Resting energy expenditure has been recently reported to mediate the body mass effect on blood pressure in normal-weight Siberians, normal-weight Africans, and over-weight African-Americans. The current study extends the previous findings, in that REE appears to mediate the body mass effect on BP in a sample of normal-weight African-American and European-American women who reside in Birmingham, AL. Furthermore, the current findings support the strength of this relationship, as it is independent of many of the commonly reported anthropometric/demographic variables and, additionally, a marker of sympathetic tone.
Epidemiological reports have consistently demonstrated a myriad of chronic disease outcomes with advancing BMI [9
]. This has often led to a working hypothesis that obesity, per se, is the primary causal feature or risk factor for metabolic aberrations and overt chronic disease conditions with down-stream consequences on metabolic processes. The present analysis along with other reports would suggest that alterations in metabolic and neuro-humoral processes may precede, act in concert with, or be entirely independent of body weight [9
]. Although the inherent difficulty of parsing out the causal features and the temporal relationship between indentified actors and averse health outcomes remains very challenging, the present confirmation that REE is associated with BP, independent of body weight, in normal-weight, healthy women confirms that the association between BMI and BP may be considerably confounded by REE. As Kunz et al [9
] and Luke et al [10
] eluded to in previous reports, REE is most likely serving as a proxy for other correlated neuro-humoral processes and/or systemic oxidative stress that are direct actors on BP, and body weight in of itself is not a primary determinant of BP, but may serve as an exacerbating factor during the process of adding additional body weight, primarily adipose tissue, as a result of positive energy balance. Additionally, variation in brown adipose tissue quantity and activity may be an underlying contributing factor that affects metabolic rate, thermogenesis, and sympathetic tone [22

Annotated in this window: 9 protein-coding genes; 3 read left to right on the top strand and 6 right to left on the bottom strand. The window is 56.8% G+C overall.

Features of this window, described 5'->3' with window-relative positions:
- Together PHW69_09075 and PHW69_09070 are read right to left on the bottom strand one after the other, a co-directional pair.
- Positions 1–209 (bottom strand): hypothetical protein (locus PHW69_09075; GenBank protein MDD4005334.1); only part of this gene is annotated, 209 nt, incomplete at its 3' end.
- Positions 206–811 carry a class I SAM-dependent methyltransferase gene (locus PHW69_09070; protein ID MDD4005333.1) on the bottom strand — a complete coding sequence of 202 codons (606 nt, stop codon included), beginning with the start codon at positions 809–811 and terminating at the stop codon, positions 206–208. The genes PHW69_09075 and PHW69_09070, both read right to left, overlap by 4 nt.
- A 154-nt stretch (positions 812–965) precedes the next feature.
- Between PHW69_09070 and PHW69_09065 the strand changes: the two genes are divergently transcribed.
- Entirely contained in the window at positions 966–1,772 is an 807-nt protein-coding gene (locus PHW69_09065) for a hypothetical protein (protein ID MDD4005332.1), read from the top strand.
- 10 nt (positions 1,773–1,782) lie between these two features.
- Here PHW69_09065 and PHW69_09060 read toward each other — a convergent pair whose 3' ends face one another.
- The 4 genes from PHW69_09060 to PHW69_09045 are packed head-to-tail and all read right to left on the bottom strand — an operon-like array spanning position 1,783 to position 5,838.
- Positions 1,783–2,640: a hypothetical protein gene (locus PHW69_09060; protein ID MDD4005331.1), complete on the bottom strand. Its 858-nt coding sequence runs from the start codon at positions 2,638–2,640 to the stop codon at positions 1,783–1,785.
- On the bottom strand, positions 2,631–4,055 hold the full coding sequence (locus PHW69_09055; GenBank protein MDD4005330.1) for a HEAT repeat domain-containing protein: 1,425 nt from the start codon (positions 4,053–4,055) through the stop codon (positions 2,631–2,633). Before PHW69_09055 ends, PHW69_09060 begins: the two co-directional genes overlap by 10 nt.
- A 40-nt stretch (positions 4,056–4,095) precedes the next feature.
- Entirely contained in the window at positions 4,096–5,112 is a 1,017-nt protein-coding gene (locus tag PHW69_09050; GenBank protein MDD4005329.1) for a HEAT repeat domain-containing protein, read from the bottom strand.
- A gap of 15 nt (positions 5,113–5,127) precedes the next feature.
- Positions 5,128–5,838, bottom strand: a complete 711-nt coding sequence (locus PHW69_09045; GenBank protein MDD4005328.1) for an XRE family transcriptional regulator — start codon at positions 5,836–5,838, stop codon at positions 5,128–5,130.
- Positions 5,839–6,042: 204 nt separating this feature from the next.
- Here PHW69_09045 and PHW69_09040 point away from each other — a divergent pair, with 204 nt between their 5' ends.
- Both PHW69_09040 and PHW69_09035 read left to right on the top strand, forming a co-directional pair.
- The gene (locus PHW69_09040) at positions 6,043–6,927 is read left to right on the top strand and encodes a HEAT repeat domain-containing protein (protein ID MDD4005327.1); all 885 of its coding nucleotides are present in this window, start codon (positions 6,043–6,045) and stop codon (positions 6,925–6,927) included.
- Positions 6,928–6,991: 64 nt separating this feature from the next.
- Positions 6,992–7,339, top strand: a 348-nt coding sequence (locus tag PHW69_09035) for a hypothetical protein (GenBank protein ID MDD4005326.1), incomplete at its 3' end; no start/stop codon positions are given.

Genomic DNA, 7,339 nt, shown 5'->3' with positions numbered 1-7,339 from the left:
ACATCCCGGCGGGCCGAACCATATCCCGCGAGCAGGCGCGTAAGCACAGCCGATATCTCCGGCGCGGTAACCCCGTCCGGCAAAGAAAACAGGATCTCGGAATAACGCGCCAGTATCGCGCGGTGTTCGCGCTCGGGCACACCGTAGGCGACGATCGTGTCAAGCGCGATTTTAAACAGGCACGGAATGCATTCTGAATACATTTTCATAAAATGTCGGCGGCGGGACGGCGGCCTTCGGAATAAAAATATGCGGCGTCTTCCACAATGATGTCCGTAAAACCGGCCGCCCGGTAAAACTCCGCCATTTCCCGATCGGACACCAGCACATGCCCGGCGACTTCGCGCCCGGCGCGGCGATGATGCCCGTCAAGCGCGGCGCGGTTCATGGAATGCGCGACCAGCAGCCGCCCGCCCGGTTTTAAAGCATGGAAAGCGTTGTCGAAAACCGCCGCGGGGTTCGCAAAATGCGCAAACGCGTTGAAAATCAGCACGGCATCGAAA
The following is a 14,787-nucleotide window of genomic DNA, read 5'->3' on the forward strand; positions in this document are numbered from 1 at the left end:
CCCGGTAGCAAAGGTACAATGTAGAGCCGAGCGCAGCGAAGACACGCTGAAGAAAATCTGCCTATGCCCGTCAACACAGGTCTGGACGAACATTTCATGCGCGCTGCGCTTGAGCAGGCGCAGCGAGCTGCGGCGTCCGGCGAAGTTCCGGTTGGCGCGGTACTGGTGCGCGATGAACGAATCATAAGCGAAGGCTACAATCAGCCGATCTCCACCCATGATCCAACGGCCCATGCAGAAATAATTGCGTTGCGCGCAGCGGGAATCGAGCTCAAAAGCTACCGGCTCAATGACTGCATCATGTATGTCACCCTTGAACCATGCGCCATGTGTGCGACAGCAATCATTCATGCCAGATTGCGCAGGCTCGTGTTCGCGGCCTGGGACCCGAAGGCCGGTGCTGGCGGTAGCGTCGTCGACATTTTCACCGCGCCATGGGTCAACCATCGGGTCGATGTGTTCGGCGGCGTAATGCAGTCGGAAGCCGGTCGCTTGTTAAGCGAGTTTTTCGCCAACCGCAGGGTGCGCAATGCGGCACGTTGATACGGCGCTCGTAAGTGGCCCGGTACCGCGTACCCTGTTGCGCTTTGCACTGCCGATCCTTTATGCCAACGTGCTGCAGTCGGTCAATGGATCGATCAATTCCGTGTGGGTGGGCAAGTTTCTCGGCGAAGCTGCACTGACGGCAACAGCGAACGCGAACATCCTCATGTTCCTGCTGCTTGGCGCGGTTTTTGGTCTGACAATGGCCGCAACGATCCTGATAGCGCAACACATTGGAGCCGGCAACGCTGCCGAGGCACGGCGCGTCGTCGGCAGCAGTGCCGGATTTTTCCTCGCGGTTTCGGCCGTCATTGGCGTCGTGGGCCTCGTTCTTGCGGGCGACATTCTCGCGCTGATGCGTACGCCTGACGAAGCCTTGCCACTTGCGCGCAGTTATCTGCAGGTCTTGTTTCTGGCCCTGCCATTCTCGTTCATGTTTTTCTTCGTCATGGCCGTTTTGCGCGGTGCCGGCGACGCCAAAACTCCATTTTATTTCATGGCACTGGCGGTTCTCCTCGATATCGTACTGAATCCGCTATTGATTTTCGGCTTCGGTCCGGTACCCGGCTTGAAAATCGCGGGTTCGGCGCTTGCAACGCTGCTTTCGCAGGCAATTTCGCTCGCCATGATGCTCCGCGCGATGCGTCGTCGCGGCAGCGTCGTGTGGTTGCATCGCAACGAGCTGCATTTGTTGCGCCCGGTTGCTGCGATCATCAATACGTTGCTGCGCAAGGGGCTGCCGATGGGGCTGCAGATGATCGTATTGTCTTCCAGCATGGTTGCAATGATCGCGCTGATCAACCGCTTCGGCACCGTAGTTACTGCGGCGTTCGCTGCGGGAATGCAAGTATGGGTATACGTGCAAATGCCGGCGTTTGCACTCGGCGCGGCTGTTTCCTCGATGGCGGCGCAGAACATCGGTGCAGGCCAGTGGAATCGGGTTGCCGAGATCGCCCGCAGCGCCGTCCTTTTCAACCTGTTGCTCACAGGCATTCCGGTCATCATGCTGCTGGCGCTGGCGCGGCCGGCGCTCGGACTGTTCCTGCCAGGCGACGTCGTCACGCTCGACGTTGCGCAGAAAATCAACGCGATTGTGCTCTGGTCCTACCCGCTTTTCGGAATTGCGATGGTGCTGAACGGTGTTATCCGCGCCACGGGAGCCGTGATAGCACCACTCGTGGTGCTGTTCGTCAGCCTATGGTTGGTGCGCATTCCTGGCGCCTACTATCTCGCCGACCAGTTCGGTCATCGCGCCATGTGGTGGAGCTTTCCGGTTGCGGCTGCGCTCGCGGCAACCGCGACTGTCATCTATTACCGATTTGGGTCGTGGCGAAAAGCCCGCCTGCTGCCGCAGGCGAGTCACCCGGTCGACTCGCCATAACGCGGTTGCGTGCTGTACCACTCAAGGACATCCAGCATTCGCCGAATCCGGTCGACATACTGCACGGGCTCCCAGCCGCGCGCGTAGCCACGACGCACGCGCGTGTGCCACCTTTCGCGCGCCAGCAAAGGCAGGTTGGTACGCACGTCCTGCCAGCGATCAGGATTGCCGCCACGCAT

The role of catecholamines, insulin, and leptin are all considered primary neurohormonal factors in obesity-related HTN. Although methodological complications are still present and reports are mixed about the relationship between epinephrine and norepinephrine with body weight, Ward et al [23
] in the Normative Aging Study found that in 752 non-diabetic men urinary norepinephrine excretion levels were strongly related to BP. In a similar study Masuo et al [24
] reported in a cross-sectional sample of 724 Japanese men that urinary norepinephrine was an independent predictor of BP. Our finding in the current study that urinary norepinephrine is not a predictor of BP should be interpreted cautiously. In both of the previous reports, the participants had a wide range of BMIs, ranging from normal to obese; whereas, our cohort were all in the normal BMI category, with a small range of BMIs. According to the Landsberg [25
] hypothesis of obesity, elevated SNS activity is a compensatory mechanism in response to obesity that acts to increase metabolic rate to offset the positive energy balance and prevent further weight gain. As a result of this, the well known effects of elevated SNS activity on the heart, kidneys, and vasculature are unfortunately impacted as well and have a deleterious consequence on BP. In our cohort, due to the normal BP and BMI, although urinary norepinephrine was not predictive of BP, this does not necessarily provide evidence that SNS activity is not an important contributing factor to obesity-related elevations in BP or overt HTN, as previous reports have linked SNS over-activity to higher HR and metabolic factors such as hyperinsulinemia, insulin resistance, hyperleptinemia, and obesity-related HTN [26
In summary, this report extends previous findings that REE may be an important mediator of BP. Body mass accounts for the preponderance of the inter-individual variation in REE, and the remaining variation in REE is likely due to other metabolic processes that may serve as intermediaries in the REE/BP association. The collective findings from our report along with other recent findings provide compelling evidence that the BMI-independent variation in REE is capturing an underlying metabolic process that is likely a pathway involved in obesity-related HTN. Although, the current report offers little insight into the underlying mechanisms, the proxy features of REE on the BP/HTN relationship clearly warrant further investigation, as this may be an important addition to the conceptual framework of obesity-related HTN.